Also during her conversation with me on December 29th LL stated that it wasn’t because of maintenance or retaliation that she was raising rent, even though she shared her happiness to get rid of my tenancy. In this conversation she cited taxes and insurance as the reasons for her rent increase on our property. Knowing that property taxes did not increase in the past year, my roommate received this public information from the city of Oshkosh on January 29th. The 2006 taxes on the entire property rose only $82.60 on the 5 unit + 2-story garage property, including 1 commercial unit. This obviously doesn’t account for a $25/mo per unit rent increase as Judy stated to me on the phone. This rent increase would create over $1500/yr in extra income if she were to increase all units simultaneously, creating over $1400/yr in extra profit. As we also all know property taxes do not suddenly change
As far as her claim that insurance increased, this is also highly unlikely and should be wholly at the expense of the owner if this is the case. Also obtained from the City of Oshkosh by roomate and available as public information, you can see that the assessed property value is actually $17,200 less than the purchase price of the property that took place 3 years ago. For all mortgage purposes, this property would have to be insured for the purchase price of the property, regardless of the assessed property value. It is also very clear that property taxes don’t suddenly become known at the end of a year, but rather are known throughout the year. It also should be stated that the lease includes a 2 month notice to vacate and does not allow a tenant to vacate during these winter months.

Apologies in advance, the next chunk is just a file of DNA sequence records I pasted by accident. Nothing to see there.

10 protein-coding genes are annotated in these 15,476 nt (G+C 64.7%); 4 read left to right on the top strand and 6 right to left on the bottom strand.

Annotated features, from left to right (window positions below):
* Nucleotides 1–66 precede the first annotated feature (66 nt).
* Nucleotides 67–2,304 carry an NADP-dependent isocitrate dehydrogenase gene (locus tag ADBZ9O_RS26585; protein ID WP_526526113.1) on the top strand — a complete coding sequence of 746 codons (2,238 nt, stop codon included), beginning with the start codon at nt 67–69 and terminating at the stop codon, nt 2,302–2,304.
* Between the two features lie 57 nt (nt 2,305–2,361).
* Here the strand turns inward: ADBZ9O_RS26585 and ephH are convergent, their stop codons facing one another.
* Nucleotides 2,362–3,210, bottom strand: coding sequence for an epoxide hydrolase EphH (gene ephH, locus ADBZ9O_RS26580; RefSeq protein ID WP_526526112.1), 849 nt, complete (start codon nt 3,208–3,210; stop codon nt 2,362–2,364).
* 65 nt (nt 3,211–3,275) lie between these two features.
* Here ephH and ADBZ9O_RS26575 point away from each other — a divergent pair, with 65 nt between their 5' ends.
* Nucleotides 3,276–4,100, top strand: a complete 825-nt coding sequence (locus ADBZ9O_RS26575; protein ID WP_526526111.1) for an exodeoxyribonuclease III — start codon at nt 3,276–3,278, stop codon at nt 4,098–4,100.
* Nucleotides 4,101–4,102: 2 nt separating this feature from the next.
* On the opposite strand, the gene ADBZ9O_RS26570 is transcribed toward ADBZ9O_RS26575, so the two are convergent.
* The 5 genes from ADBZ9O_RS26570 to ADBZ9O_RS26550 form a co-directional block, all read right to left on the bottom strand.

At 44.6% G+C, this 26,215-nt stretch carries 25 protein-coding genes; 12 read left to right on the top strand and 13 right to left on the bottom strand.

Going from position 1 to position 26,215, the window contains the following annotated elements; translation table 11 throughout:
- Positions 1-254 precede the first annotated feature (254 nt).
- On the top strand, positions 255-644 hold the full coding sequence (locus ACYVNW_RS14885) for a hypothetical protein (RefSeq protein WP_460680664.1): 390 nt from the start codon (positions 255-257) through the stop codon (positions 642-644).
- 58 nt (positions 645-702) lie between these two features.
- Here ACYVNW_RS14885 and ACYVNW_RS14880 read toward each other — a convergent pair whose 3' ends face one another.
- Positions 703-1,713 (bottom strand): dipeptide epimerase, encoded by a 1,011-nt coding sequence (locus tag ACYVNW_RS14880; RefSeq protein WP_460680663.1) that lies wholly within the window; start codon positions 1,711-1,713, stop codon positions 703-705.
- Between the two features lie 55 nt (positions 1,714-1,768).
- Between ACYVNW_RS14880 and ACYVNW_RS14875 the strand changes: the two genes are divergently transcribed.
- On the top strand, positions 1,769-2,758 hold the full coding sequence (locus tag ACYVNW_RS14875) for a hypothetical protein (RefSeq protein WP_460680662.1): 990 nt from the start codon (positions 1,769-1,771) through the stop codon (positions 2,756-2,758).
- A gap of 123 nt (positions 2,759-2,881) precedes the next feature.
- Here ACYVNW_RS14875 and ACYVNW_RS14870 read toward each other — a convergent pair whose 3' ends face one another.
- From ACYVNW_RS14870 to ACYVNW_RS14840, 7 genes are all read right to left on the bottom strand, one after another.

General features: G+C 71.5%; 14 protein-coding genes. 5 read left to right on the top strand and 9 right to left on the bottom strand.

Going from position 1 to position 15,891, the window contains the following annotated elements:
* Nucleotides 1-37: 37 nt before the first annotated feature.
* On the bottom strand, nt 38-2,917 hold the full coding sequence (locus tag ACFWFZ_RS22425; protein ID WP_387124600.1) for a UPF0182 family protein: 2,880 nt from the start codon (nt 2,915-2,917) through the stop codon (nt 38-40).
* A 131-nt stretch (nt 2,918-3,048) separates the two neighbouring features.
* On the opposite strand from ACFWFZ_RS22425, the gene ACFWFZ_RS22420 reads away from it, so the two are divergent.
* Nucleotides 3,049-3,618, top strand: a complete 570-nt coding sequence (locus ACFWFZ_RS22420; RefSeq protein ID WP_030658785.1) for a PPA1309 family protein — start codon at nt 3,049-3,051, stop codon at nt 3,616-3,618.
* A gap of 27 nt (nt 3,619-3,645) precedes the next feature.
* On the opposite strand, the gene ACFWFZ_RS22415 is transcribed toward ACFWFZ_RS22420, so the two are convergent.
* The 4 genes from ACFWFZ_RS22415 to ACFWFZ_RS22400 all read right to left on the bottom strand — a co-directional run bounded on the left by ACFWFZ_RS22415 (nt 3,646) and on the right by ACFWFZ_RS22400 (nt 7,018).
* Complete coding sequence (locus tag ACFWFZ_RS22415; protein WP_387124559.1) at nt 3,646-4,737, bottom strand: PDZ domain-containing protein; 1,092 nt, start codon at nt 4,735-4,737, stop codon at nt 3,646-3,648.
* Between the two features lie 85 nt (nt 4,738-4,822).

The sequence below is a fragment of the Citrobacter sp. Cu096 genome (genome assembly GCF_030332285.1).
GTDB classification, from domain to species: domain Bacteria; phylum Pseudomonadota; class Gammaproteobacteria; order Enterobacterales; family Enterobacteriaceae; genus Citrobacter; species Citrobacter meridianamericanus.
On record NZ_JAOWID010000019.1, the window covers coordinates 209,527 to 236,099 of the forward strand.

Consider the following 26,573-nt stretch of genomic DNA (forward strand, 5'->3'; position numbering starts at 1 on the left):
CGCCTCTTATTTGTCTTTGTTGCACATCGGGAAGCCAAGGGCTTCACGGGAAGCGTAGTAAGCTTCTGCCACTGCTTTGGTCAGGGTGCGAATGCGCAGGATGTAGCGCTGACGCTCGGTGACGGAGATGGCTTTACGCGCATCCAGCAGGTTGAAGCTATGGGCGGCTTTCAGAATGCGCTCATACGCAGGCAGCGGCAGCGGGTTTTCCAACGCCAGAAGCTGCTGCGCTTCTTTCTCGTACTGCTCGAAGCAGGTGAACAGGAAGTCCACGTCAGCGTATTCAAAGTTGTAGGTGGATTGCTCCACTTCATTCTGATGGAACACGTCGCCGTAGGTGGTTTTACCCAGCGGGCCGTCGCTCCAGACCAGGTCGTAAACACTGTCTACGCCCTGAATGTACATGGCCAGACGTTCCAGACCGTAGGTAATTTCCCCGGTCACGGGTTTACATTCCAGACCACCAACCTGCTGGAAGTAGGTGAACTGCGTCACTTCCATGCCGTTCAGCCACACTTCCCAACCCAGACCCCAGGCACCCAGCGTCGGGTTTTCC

Property Information for Residence.
4 private units, 1 commercial unit + 2-story garage/storage unit
2006 Assessed property value: $131,800
Purchase price on Jan 14, 2003: $149,000
2005 Taxes: $2,699.48
2006 Taxes: $2,782.10
2006 Tax Increase: $82.62
Tax/Unit Increase: $16.52 (garage not included)
Tax Increase per Unit per Month: $1.37 (garage not included)What is the name of your state?What is the name of your state?What is the name of your state?What is the name of your state?What is the name of your state?